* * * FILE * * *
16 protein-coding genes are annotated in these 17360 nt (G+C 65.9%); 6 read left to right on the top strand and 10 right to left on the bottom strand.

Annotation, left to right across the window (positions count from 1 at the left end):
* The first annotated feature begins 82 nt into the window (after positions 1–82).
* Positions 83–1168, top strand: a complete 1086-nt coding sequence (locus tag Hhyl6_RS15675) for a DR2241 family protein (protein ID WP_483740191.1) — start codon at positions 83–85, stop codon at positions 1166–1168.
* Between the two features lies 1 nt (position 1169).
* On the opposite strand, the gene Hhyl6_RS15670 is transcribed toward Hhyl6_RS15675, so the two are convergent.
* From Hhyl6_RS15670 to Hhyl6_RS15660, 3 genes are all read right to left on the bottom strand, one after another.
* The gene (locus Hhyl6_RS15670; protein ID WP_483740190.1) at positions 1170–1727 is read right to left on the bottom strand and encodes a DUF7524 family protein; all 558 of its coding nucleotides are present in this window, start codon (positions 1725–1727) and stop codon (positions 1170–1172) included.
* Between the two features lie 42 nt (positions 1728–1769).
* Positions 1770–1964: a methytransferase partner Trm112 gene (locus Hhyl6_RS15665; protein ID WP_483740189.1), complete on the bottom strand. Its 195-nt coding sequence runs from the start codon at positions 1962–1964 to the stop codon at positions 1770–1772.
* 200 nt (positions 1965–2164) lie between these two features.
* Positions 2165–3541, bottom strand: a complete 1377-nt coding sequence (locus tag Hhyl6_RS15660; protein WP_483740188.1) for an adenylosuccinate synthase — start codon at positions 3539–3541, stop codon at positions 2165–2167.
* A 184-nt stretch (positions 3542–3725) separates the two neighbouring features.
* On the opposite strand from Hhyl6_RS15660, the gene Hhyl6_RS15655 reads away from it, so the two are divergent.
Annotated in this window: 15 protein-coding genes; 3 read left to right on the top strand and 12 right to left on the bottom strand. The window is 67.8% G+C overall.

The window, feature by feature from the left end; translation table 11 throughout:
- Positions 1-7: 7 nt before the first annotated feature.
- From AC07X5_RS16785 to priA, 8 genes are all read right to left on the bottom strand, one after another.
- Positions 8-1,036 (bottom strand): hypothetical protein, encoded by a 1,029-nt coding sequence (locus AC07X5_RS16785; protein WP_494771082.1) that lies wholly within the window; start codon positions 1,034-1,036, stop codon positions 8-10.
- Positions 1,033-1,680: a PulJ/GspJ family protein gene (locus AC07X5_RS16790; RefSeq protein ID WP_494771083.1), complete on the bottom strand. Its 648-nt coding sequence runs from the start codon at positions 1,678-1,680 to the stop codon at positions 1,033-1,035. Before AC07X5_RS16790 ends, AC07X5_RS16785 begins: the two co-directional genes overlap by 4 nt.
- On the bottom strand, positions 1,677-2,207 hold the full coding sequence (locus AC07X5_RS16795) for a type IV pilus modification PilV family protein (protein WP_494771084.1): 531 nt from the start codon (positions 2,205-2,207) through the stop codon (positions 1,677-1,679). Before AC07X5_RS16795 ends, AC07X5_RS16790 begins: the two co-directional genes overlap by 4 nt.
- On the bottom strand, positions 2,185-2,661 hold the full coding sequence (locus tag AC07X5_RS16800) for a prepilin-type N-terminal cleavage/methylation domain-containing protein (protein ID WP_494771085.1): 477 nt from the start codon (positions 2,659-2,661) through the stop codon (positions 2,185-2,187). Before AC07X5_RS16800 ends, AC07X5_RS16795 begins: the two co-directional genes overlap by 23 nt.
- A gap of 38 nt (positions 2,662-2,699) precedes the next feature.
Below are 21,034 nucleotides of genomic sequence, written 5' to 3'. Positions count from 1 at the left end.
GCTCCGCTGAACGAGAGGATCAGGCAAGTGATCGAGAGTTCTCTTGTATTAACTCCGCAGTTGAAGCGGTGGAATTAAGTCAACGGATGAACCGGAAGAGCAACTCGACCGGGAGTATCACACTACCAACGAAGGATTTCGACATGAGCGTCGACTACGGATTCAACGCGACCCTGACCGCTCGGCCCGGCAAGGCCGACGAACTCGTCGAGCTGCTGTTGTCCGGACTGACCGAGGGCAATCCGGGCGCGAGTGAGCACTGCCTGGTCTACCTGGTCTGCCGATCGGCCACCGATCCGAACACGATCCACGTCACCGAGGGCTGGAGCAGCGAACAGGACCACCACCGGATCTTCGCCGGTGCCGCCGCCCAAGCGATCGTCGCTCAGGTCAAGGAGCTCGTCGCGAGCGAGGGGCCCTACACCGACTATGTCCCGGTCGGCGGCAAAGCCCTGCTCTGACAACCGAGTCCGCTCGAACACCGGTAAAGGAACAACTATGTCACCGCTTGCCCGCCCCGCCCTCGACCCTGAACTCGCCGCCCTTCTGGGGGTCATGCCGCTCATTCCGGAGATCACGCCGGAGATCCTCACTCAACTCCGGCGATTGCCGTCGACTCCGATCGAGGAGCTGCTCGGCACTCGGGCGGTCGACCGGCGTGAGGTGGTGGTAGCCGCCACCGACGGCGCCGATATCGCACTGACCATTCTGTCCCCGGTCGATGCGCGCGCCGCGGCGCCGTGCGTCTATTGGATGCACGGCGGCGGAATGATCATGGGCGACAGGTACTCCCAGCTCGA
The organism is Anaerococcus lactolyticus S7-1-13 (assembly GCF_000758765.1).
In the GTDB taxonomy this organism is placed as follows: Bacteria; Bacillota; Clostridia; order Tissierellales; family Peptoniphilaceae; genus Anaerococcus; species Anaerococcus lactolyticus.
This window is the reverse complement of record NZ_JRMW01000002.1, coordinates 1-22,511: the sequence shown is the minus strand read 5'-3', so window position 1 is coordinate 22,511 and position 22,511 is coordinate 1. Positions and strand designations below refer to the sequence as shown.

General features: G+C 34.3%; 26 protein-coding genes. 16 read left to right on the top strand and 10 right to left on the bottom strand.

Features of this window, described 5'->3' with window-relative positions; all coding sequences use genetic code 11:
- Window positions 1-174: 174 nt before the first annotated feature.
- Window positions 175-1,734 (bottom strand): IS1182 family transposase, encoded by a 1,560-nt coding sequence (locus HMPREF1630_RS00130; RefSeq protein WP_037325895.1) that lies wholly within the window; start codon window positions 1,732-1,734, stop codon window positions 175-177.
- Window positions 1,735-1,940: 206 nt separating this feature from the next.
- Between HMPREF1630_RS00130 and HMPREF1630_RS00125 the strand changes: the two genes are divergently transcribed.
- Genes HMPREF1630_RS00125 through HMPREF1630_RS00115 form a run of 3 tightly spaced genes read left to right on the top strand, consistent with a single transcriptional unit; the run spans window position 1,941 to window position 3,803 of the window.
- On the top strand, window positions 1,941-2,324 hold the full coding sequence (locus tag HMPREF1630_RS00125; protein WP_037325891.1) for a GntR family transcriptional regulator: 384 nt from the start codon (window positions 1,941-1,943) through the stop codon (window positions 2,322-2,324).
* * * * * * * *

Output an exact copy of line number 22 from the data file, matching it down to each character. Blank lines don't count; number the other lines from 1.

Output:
- On the bottom strand, positions 2,185-2,661 hold the full coding sequence (locus tag AC07X5_RS16800) for a prepilin-type N-terminal cleavage/methylation domain-containing protein (protein ID WP_494771085.1): 477 nt from the start codon (positions 2,659-2,661) through the stop codon (positions 2,185-2,187). Before AC07X5_RS16800 ends, AC07X5_RS16795 begins: the two co-directional genes overlap by 23 nt.